Current shocks are KYB Gas-A-Justs, advertised at 25% stiffer than OE so should pair well with my marginally stiffer than stock setup. Not a permanent solution, I'd like to move to a Bilstein HD or Koni Sport but should be close enough for now. I'm running both IPD sway bars but likely will swap back to the stock 19mm rear bar. When I put new strut mounts in along with all the bushings the car was aligned with as much negative camber as possible, as much positive caster as possible, and 1/16" total toe in. My dad (mostly) did this with strings on leveled ground with the suspension settled. This car only ended up with 0.4 degrees of negative camber, about a degree more than it had.

Although it would definitely look better with the nose down, I'm not planning on doing it beyond the couple of millimeters this spring swap caused for exactly that reason. No room for geometry correction in the budget for the time being. I could see lowering happening long-term along with some kind of LSD. The Truetrac seems like a particularly appealing option for this car.

As for power, it's currently running 13 psi (good enough for 184 whp after I dyno tuned the LH 2.4 with an Ostrich emulator) and I have an ENEM V15 that will go in in the next few weeks. I found it for sale locally at a silly price, and it came with a cylinder head that is basically useful as a core and not much else. Might need a re-tune after the cam goes in, we'll see what my accounting team (me) thinks about that. Phase 2 is a 16/18/19T and exhaust/intercooler, which should be more than enough for me to handle...

I bought a pair of 15Gs a while ago with the intention of rebuilding one to put on this car but looking at the compressor maps it seems like the later S70/V70 turbos are worth holding out for.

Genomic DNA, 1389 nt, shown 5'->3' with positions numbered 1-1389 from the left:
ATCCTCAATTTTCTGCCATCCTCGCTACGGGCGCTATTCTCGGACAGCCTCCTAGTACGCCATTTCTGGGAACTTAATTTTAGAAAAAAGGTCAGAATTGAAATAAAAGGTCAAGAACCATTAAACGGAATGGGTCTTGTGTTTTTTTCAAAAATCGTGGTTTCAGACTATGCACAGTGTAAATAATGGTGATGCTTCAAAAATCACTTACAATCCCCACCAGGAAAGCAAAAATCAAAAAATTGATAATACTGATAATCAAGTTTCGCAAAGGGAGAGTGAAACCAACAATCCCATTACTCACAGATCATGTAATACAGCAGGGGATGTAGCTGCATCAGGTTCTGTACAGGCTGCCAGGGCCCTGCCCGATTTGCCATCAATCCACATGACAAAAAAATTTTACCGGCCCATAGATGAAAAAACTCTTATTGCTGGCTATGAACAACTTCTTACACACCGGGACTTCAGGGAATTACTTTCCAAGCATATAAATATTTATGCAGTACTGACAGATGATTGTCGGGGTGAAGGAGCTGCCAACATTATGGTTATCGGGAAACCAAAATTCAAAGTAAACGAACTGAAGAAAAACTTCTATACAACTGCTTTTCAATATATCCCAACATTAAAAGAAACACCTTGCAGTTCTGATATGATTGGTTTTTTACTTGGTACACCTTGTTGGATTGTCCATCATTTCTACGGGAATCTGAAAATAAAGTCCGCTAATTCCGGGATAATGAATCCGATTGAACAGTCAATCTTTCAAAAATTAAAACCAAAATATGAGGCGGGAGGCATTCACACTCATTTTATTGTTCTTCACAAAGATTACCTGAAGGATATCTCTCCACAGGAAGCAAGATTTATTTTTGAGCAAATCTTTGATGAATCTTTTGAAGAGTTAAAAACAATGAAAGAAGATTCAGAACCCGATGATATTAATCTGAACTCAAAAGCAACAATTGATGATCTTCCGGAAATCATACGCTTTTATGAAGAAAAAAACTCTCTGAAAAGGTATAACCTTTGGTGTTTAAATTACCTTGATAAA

redblockpowered 05-03-2020 05:54 PM

Quote:

Originally Posted by DET17 (Post 6075262)
Thinking further about the 10% increase in rear Hz by design, I can understand that designers would want to minimize the "impulse width" or duration, to reduce transmission to the cabin & occupants. We can be certain lots of empirical data was collected, ride testing with calibrated arses in the front and rear seating positions. Certainly that frequency is driven by the speeds at which the vehicle encounters the road disturbance. I suppose this falls within the H criteria of NVH.

What dampers do you have right now in this sedan? Essentially stock replacements, or are they Bils HD or Koni Sports? Front bar is a 25mm IPD or the factory 24mm early 960 bar? Remember, if you lower the front for asthetics, you WILL need to install the QSRC's from Ben. Made a world of difference on my 92, what with the front lowered ~ 40mm (estimated from factory claims, not before/after measured).